NIMH grant fuels study designed to help young people with Tourette’s Syndrome

Demonstration of transcranial magnetic stimulation at the U of M

A recently awarded National Institute of Mental Health grant of $1.7 million is enabling a U of M research team to test how well combining transcranial magnetic stimulation with the “gold standard” treatment will help young people with Tourette’s syndrome.

“Right now, the gold standard of treatment is what’s known as Cognitive Behavioral Intervention for Tics [CBIT,]” explained the grant’s Principal Investigator, Christine Conelea, PhD, LP. “It’s a therapy designed to help people with Tourette’s manage tics, involuntary movements and sounds that are often distressing and interfere with someone’s ability to function.”

What is CBIT?
Last year, the American Academy of Neurology recommended that all patients with Tourette’s get CBIT as the first-line treatment. According to the Tourette’s Association of America, CBIT is a non-medicated treatment consisting of three components:

  1. Teaching the patient to be more aware of his or her tics and the urge to tic
  2. Teaching patients to do competing behavior when they feel the urge to tic
  3. Making changes to day-to-day activities to reduce tics.

“When we use CBIT to help patients with Tourette’s, we help them learn how to identify when they’re having their tics and how to use other behaviors to help control them,” said Dr. Conelea. “For example, if someone has a head jerking movement, we help them identify how their body feels when the tic is coming and then teach them a behavior that helps control the tic, such as learning how to hold their head in a still position until the need to do the tic passes.”

Unfortunately, CBIT only helps around 50 percent of those treated.

Part of the original CBIT study
When Dr. Conelea was a graduate student, she was the coordinator for the original randomized trial that tested CBIT. “It was the study upon which the current CBIT guidelines are based,” she said. “I have done a lot of research on CBIT ever since to determine what factors make controlling tics easier or harder. Over time, I became more interested in how the brain is involved.”

That interest led her to a study that tested whether one session of transcranial magnetic stimulation (TMS) could impact tics. That earlier study demonstrated that TMS did lessen the tics and made them easier to control during the time period right after the TMS procedure.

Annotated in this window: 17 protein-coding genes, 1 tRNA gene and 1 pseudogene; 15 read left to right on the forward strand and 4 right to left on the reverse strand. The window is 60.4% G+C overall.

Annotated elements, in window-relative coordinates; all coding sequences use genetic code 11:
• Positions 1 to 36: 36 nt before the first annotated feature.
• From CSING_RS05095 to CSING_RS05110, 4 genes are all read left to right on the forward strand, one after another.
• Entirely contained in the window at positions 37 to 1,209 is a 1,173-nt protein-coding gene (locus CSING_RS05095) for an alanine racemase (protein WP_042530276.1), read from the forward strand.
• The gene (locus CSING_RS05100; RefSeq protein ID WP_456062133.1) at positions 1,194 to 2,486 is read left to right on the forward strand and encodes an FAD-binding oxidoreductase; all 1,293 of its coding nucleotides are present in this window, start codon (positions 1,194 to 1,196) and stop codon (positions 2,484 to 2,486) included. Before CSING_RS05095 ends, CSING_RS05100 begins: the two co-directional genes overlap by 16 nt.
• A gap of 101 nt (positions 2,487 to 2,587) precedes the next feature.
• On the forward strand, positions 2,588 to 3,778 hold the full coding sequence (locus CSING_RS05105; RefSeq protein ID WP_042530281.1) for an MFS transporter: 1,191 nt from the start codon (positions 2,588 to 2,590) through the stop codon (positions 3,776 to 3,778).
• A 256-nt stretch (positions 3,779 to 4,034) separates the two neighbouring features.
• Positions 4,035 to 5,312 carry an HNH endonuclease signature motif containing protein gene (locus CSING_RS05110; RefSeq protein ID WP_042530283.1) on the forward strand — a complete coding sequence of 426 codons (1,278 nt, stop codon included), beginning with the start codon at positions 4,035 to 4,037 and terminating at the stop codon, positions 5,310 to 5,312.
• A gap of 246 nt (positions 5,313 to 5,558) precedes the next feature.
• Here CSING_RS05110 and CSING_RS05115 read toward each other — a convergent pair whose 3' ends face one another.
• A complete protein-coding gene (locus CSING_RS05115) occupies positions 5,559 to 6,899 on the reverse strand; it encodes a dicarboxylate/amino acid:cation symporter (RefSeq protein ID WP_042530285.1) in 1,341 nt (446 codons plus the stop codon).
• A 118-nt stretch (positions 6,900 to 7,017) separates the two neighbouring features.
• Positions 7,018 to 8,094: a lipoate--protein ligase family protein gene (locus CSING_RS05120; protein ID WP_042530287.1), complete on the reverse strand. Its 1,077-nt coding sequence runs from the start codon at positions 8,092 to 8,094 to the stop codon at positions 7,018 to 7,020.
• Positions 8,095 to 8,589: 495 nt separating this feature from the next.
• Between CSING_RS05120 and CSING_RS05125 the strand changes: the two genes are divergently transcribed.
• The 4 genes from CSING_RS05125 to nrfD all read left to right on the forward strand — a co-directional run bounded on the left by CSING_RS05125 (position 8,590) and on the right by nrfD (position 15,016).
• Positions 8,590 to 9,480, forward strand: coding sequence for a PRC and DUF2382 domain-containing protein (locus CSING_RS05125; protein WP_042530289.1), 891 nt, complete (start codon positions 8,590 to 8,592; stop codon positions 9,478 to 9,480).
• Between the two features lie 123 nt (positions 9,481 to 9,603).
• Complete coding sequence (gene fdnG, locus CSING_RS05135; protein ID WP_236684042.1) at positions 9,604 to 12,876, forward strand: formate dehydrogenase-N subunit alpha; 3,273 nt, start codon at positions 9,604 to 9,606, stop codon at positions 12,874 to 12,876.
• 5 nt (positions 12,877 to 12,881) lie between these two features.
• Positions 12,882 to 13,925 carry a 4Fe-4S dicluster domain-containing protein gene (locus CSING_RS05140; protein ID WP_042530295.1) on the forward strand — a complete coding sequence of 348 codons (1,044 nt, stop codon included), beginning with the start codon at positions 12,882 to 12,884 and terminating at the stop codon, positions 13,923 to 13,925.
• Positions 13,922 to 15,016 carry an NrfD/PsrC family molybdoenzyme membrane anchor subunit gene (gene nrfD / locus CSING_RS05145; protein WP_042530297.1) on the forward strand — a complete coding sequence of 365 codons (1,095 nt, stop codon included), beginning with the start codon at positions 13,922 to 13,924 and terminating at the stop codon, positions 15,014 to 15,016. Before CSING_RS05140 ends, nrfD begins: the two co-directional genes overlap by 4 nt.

Will TMS help CBIT work better?
Dr. Christine ConeleaBuilding on that success, Dr. Conelea (pictured at left), under the auspices of the U’s Converging Approaches to Neurodevelopment Lab (CANLab), will use the NIMH grant to test an expanded combination of CBIT and TMS. “Work like this takes a big team,” she noted. “My co-investigators at the U are Suma Jacob, Kelvin Lim, Mo Chen, Alex Opitz, Bryon Mueller, and Mark Fiecas. Deanna Greene joins us from the University of California San Diego.”

The study is focused on young people between the ages of 12 and 21 who have Tourette’s syndrome or other tic disorders and are right-handed. “We want to see if we can improve CBIT’s effect by using transcranial magnetic stimulation to boost activity in specific areas of the brain,” said Dr. Conelea.

Because TMS is most effective when done repeatedly over several days, study participants sign up for treatment sessions lasting one-and-a-half hours on 10 consecutive business days. Follow-up interviews will be done at one and three months after the treatments.

Stimulating a part of the brain
During the TMS session, a technician will hold a hand-sized magnet against the patient’s head to provide the stimulation. “It induces energy that boosts how certain areas of the brain work,” said Dr. Conelea. “There is a lot of research showing that the area of the brain called the supplementary motor area is overactive in people with tic disorders. We think it interferes with the ability to control tics. This study will test if using TMS to normalize or reduce activity in that area will help make CBIT more effective. We believe it should make it easier to learn the skills, for the skills to work, and for the skills to have a longer effect.”

The plan is to enroll a total of 60 participants over the first two years of the grant. Participants will be randomized into three different groups, receiving either real or sham TMS, and one of two different TMS procedures.

Frustration of having Tourette’s
Dr. Conelea has worked with patients who have Tourette’s for 15 years. “It can be very frustrating when they don’t benefit as much from CBIT,” she said. “They want to control their tics and they just can’t. This study will be most helpful for the kids who really struggle to control their tics even before treatment. We believe it will boost their brains’ ability to do that, which should boost their confidence in being able to apply CBIT. We all feel more confident in something when it works. The hope is that we can give their brains the nudge that will make CBIT work better for them.”

Because individuals with Tourette’s might also have other conditions, such as attention deficit hyperactivity disorder, anxiety, and obsessive-compulsive disorder, the research team will measure the effect of the TMS on symptoms more broadly, as well as how the sessions affect study participants’ quality of life. “We are also doing brain imaging both before and after participation to see how the TMS affects the brain itself,” said Dr. Conelea.

“The Tourette’s community is very excited about this study,” noted Dr. Conelea. “We have already enrolled our first participant.”

Interested in learning more about the study or in enrolling?

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